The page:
Pork is such a wonderfully versatile meat, with a rich farming heritage here in the South West. From a variety of resplendent roasts with perfect crackling to tender pulled pork, super quick pork chops to tasty BBQ treats, pork can be served in so many ways.
Here at Colyford butcher’s, we know just what to look for in our pork to ensure that essential fat cover and rich succulence that makes it such a tasty choice. For a selection of pork recipes, check out our Recipes and our Seasonal Inspiration pages.
And don’t forget our prepared and processed meats.
We’re well known for our sausages, and rightly so in our opinion, as they’re made fresh daily, here in the shop, using selected cuts to our special recipes, including gluten free. And we also offer a wide selection of bacon.
“There is poetry in a pork chop to a hungry man”
– Philip Gibbs
The hard-working shoulder cut, sometimes known as spare rib roast or pork butt, is a very versatile meat. Slow roasted until it’s falling off the bone, or it can be minced and diced and used in stews, stir fries and more. But nothing beats it cooked low and slow with plenty of cider. Oil lightly, season well, and pop it into a large roasting pan with chopped vegetables and a decent cider. Double wrap with foil, and then bake it in the oven at 150C, 130C fan, gas mark 2, for 4 – 5 hours. Serve with crispy hasselback potatoes and lots of buttered savoy cabbage, and of course, a glass of the old apple juice.
Pork leg is a large, lean cut that is often roasted whole. As it’s low in fat, it’s best not to slow roast with leg, but it’s great for steaks, or escalopes. We also use leg for our prime diced pork, as well as for gammons, which we offer both smoked and green.
Belly pork is an absolute favourite. It’s very fatty, which means means that with the right cooking it will be creamy, tender, and full of flavour. Whether that’s as a value for money roast, or cut into spare ribs, we’ll prepare your belly to ensure you get the very best out of it.
To roast belly, lay it out in a generous sized pan, ideally on a stand or trivet, and follow the main roasting guide for pork, but cook at an initial 180C, 160C fan, gas mark 4 for around 2 hours 15 minutes. Then whack the temperature up to 200C, 180C fan, gas mark 6 for a final 35 minutes, until the crackling is golden and crispy.
We use only the finest cuts for our selection of fresh pork sausages, which we prepare by hand here in the shop. Whether you’re looking for a good old traditional banger, chipolatas, or something a bit more spicy such as our Cumberland, ginger and leek, or caramelised red onion, our sausages are perfect for your full English, casseroles or more. We can also offer gluten free, just ask in shop.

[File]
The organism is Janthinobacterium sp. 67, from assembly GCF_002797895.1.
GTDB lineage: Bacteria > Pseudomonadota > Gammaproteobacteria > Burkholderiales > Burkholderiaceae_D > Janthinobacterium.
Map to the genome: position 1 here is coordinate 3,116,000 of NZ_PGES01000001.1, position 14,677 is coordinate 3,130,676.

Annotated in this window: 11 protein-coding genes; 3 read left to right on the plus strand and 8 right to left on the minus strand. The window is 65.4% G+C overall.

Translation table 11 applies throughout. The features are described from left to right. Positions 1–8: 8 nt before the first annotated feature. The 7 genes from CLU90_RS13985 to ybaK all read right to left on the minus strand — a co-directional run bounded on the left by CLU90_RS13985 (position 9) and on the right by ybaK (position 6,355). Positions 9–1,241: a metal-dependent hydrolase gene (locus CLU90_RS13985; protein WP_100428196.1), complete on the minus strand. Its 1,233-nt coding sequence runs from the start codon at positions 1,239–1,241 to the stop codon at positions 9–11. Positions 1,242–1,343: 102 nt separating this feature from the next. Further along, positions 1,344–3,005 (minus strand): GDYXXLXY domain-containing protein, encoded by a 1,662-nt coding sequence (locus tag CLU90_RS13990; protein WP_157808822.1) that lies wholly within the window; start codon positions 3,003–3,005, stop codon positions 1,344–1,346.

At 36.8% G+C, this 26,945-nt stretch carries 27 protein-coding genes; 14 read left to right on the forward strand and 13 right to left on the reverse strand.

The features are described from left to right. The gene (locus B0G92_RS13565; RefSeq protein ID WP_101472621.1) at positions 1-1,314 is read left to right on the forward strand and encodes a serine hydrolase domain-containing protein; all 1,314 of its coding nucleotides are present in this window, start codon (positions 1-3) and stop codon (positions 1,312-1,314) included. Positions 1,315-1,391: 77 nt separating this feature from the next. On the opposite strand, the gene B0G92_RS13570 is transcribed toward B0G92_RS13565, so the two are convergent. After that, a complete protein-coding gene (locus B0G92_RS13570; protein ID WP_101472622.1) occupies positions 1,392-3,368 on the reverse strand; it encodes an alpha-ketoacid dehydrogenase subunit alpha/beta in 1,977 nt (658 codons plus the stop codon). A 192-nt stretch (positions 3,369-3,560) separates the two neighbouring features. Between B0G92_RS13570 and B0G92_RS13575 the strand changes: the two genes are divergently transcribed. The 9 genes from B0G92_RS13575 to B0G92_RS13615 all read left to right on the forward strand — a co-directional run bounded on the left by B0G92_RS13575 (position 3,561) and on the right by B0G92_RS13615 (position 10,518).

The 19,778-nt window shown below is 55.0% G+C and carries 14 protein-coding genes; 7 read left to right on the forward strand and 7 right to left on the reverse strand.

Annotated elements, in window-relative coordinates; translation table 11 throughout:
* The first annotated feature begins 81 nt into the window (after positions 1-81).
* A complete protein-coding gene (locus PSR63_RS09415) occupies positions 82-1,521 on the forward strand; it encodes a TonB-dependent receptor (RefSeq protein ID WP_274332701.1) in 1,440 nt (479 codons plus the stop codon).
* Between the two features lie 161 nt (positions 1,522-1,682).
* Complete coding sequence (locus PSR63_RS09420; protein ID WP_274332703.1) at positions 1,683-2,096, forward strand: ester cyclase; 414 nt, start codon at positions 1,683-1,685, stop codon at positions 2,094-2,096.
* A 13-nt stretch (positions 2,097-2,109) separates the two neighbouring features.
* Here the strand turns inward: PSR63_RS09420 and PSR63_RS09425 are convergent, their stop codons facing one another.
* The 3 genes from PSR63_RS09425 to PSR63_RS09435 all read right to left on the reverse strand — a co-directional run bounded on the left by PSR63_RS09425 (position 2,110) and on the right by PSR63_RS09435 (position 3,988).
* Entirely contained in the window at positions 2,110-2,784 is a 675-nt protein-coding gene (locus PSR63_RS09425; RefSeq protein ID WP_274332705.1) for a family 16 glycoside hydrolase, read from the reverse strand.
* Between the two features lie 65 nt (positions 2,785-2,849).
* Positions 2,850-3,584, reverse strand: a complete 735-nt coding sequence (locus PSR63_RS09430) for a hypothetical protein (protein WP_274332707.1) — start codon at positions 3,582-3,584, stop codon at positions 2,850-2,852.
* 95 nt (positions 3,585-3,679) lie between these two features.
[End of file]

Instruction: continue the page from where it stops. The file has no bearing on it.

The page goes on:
Roast pork loin is the absolute classic, delicious with apple sauce and crispy, crunchy crackling for your Sunday roast. It can be cooked on the bone, or deboned and stuffed. Just ask us in store and we’ll be more than happy to prepare it just the way you like it.
Best Roast Pork with Perfect Crackling
- Of course, you should make sure that the skin has been well scored before roasting, something we’ll always make sure of.
- If you can, prepare the joint the day before roasting. Set on a stand or trivet, and pour over boiling water to open the pores. Pat dry with kitchen towel, and brush over the skin liberally with oil, then sprinkle with fine sea salt. Wrap in film, then rest in the fridge over night.
- Bring the joint out of the fridge at least an hour before cooking, to allow it to come up to room temperature.
- Wipe off the salt with kitchen towel. Make a rough dressing using 3/4 oil and 1/4 lemon juice or vinegar, and brush liberally all over. Season well.
- For loin, shoulder, or leg, set the oven to 220C, 200C fan, gas mark 7. Calculate cooking time at 35 minutes per 500g, 31 minutes per 1b, plus 35 minutes. Place on a stand over a bed of roughly chopped root vegetables and onions, and cook for 30 minutes. Then reduce to 180C, 160C fan, gas mark 4 for the remaining time.
- When cooked, take out the joint, and using a sharp knife cut under the skin to remove the crackling as one whole piece. Wrap the meat and allow to rest for 20 minutes. Whilst it rests, you can prepare the gravy. De-glaze the pan using cider, then sprinkle over flour, whisking all the while as you add a good quality stock. Strain, and bring back to the heat until ready to serve. You can always pop the crackling under the grill quickly to serve if needed.